Branum, Guy. ““My Life as a Goddess: A Memoir through (Un) Popular Culture”, Atria, 2018.
Guy Branum’s “My Life as a Goddess” is a collection of essays by the stand-up comedian who from a young age felt as if he were on the outside looking in. Branum is self-taught and introspective. He hails from a stiflingly boring farm town where he couldn’t relate to his neighbors. While other boys played outside, he stayed indoors reading. He was gay and overweight and became used to diminishing himself. However, through his reading, he started learning from all the other sad, strange, lonely outcasts in history who had come before him, and he actually developed a sense of hope.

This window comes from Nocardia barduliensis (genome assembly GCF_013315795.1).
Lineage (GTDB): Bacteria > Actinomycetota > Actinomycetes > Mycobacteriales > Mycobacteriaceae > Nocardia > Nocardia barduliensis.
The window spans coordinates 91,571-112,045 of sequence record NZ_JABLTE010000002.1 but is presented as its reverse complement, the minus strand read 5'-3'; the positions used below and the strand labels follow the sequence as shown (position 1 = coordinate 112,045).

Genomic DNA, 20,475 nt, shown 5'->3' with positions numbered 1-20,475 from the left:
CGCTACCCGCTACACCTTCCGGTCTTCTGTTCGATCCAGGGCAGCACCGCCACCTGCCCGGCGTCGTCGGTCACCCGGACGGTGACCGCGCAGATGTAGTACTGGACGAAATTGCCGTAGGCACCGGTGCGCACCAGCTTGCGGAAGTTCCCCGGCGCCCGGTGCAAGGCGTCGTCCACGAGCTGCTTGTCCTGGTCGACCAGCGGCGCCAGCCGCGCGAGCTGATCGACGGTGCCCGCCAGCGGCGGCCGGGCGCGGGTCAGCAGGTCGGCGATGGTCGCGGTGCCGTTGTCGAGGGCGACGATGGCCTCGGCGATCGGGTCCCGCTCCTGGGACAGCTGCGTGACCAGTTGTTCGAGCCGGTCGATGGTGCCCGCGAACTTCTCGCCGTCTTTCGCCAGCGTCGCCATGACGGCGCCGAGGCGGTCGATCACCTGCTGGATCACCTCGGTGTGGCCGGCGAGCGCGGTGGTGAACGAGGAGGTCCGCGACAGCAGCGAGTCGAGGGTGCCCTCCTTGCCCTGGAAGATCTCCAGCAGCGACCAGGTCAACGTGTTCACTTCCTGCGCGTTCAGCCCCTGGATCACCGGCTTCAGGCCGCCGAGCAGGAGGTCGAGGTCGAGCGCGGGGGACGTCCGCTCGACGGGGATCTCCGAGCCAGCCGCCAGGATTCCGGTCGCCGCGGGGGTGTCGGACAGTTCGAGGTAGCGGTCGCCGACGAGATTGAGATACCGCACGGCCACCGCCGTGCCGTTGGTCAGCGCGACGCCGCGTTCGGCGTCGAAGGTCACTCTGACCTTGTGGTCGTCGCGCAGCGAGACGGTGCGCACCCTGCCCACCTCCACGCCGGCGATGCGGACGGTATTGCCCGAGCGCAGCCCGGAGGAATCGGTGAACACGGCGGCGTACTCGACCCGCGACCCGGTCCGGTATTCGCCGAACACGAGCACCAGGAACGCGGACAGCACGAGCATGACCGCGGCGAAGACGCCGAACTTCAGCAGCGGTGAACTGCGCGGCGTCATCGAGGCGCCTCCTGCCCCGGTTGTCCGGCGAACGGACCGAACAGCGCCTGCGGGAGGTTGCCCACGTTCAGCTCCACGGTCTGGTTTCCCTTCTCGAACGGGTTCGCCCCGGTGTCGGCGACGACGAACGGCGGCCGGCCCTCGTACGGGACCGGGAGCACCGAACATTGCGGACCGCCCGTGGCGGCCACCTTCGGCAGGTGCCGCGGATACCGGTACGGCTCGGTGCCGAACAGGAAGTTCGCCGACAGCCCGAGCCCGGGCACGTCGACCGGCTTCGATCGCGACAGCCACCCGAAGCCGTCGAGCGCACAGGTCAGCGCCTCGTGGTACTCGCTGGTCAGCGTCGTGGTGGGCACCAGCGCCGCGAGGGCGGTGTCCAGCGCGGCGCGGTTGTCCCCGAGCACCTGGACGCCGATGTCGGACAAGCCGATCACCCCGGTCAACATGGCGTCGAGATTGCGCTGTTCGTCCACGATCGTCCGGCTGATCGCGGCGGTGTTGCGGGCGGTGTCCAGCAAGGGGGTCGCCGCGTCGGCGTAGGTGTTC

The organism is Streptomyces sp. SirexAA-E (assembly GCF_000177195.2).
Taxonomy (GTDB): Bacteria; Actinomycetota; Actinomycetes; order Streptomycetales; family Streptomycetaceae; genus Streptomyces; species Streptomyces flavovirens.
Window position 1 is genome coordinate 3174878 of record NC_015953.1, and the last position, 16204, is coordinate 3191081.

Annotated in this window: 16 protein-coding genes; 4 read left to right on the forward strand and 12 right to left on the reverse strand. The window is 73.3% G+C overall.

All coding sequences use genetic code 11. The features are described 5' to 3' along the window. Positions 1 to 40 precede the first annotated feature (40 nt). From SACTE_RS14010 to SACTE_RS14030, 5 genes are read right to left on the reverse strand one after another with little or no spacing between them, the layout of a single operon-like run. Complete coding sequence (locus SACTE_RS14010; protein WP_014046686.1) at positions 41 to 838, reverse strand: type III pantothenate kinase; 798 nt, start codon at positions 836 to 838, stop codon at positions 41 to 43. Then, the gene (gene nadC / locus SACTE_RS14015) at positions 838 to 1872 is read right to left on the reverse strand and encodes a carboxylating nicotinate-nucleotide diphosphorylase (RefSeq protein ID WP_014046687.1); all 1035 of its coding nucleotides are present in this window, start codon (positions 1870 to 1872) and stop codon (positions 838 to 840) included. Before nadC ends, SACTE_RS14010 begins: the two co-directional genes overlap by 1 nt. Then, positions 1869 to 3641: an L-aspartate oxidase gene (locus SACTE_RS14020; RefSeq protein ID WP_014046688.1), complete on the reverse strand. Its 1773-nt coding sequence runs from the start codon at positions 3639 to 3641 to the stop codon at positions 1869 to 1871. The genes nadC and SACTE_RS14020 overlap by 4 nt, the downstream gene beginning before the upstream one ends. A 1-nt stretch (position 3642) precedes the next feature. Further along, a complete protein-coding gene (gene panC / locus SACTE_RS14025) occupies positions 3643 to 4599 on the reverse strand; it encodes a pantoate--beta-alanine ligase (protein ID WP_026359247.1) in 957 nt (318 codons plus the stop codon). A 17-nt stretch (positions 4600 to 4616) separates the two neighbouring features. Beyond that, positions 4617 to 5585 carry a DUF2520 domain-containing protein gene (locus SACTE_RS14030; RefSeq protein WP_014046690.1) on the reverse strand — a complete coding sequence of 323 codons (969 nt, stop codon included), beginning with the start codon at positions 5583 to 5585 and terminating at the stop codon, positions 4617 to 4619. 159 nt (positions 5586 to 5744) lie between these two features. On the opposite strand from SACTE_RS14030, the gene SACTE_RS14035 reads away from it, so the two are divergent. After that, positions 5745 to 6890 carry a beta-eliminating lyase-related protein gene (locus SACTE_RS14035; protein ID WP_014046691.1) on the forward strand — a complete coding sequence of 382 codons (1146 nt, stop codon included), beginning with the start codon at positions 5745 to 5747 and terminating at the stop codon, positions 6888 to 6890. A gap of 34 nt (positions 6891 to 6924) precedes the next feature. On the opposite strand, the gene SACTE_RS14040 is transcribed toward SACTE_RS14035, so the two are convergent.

This is a collection of personal essays in which Branum talks about finding a sense of belonging at Berkeley as well as stirring up controversy in a newspaper column that led to a meeting with the Secret Service. He writes about being typecast as the “Sassy Gay Friend,” and how, after beginning law school, he found stand‑up comedy and artistic freedom. He looks at and analyzes how society deprives us of personhood and does so with calculation especially regarding fat people, and how, it has taken him a while to accept who he is and has one can accept himself but it often takes patience and humor.
The essays are filled equally with wit, guile, and rumination yet they are sensitive and moving. He dares to say what most of us are afraid to utter and he has the guts to make it sound 100% correct. Yes, he is funny but he is also empowering, and very different from anything we’ve ever read. I found myself thinking deeply as I was laughing while I read. It is his intellectual curiosity and moral sure-footedness that make wonderful. He blesses us with insights into “walking paths less traveled” as well as into what self-acceptance means in a world that is still not ready to accept difference.